Choosing classes is currently a shot in the dark. If there are no substantial CULPA reviews, we have few resources available to learn about professors. Yet a sea of information lies just beyond our grasp, in the form of course evaluations. Currently, course evaluations only factor into undergraduate life when we receive email reminders about them. If course evaluations are made open, as was proposed in the University Senate last week, we will have access to information that has the potential to radically change the way we choose classes. We do not expect open course evaluations to render CULPA immediately useless, but they can only add to the information that is available to students come course registration. Certain professors have expressed displeasure at the idea of open course evaluations, and we see merit in some of their arguments. They seem insignificant, however, as open course evaluations are the norm at a number of our peer institutions. It is not unreasonable for our professors to be subject to the same scrutiny that their colleagues face elsewhere. We must consider that the senate proposal—which is backed by most student representatives—does not seek to place undue or unbearable burdens on them. Even independent of what our peers do, the benefits of the open course evaluations proposal outweigh the costs. One concern for open course evaluations was of anonymity. In a University Senate hearing last Wednesday, anthropology professor Rosalind Morris said, "If you want to participate in this world as adults you must be willing to stand by what you say. There really is not transparency without accountability." We disagree. Anonymity is crucial to honesty and truthfulness in course evaluations. Students have a legitimate right to be protected by anonymity, as the student-professor relationship is asymmetrical—professors are in a position to assign students' grades, write recommendations, influence other members of the faculty, and sit on academic committees that directly affect undergraduate life. Another concern was voiced by School of the Arts professor Bette Gordon, who said, "Open course evaluations could create an atmosphere of pandering, surveillance, that could undermine responsible teaching." Open course evaluations will hold professors accountable without being detrimental to "responsible teaching." This is a concern that might be most relevant to newer, and especially untenured faculty. The senate proposal, however, seeks to address this problem by incorporating grace periods for new professors. More fundamentally, an atmosphere of pandering and surveillance will only exist if professors allow it to. We expect that our faculty will not succumb to such pressures. Another concern is that the extent of the information that will be made open to students is still unclear—the senate proposal suggests "responses to selected quantitative questions, and at least one general qualitative question such as Would you recommend this course to your peers, and why?'" We are encouraged that the senate proposal seeks to provide more than numbers. Quantitative statistics alone are overly simplistic and give rise to less nuanced evaluations that provide little useful information. Should this proposal pass through the senate, we hope that the qualitative portion of open course evaluations will exceed what has been required in the senate. Furthermore, we hope that the quantitative portion would include statistical analysis of the numbers—showing outliers, standard deviations, and other useful information. Detailed evaluations will provide thorough, informative reviews that benefit students. The University has no obligation to provide us with an ordinal ranking of professors by ability. That would be futile. It is up to the University to release the evaluations as a means of providing us with more information about classes. It is then up to us, the students, to ensure that we use them well. Given the tangible benefits that would result, students should have incentive to devote more time filling out course evaluations. But students should also be realistic about using them, recognizing the shortcomings of any survey and not relying on course evaluations as the sole resource for choosing classes and professors. This proposal for open course evaluations has enormous potential, and we applaud the student senators who introduce it.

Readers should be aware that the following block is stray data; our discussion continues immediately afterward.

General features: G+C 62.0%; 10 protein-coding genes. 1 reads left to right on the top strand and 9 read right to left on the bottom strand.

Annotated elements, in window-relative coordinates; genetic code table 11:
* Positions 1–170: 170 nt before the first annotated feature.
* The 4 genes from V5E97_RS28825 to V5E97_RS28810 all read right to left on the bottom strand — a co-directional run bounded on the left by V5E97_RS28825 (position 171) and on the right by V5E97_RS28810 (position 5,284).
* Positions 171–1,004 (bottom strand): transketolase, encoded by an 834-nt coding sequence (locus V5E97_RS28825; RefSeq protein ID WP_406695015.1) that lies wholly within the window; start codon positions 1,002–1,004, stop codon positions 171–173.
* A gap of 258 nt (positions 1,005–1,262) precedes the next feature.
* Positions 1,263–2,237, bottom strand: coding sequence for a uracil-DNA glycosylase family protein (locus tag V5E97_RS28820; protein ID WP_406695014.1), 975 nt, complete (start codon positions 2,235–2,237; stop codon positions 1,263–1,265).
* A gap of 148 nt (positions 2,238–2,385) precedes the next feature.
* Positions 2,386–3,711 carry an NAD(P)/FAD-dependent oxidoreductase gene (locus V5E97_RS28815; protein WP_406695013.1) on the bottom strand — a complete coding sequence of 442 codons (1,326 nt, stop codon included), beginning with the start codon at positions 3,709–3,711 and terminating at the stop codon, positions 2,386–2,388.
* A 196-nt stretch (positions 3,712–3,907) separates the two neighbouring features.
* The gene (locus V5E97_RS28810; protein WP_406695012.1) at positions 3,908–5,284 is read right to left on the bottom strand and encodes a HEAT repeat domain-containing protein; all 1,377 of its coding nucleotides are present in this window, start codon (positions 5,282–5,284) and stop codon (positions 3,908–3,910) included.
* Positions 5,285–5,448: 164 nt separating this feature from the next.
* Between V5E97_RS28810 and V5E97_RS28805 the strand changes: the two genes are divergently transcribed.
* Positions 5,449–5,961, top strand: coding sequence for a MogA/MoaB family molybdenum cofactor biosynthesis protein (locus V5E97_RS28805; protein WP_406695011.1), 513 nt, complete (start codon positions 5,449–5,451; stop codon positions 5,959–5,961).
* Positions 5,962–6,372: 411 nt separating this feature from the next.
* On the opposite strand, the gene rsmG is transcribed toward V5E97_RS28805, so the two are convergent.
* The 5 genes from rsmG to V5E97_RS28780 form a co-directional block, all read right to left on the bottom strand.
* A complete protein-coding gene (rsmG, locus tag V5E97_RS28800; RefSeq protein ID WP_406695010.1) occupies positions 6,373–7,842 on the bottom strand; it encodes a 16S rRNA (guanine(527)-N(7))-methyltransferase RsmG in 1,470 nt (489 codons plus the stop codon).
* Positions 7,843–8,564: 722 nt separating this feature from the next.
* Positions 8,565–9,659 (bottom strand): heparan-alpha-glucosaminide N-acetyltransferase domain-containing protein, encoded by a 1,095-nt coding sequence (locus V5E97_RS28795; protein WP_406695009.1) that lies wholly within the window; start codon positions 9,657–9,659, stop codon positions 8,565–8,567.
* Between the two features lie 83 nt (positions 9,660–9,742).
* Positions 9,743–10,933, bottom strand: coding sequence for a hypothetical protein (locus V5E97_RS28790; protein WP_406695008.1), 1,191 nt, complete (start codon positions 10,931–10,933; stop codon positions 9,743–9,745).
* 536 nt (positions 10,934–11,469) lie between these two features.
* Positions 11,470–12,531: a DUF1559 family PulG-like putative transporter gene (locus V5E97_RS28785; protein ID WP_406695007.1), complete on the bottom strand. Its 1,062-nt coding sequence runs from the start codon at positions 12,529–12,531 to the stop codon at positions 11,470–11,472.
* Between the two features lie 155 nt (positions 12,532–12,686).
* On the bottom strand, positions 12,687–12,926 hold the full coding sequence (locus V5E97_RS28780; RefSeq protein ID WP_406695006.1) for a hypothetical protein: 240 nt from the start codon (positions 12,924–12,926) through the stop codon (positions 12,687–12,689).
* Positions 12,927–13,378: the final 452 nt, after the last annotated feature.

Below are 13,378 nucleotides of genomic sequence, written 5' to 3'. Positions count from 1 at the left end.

Columbia Spectator Staff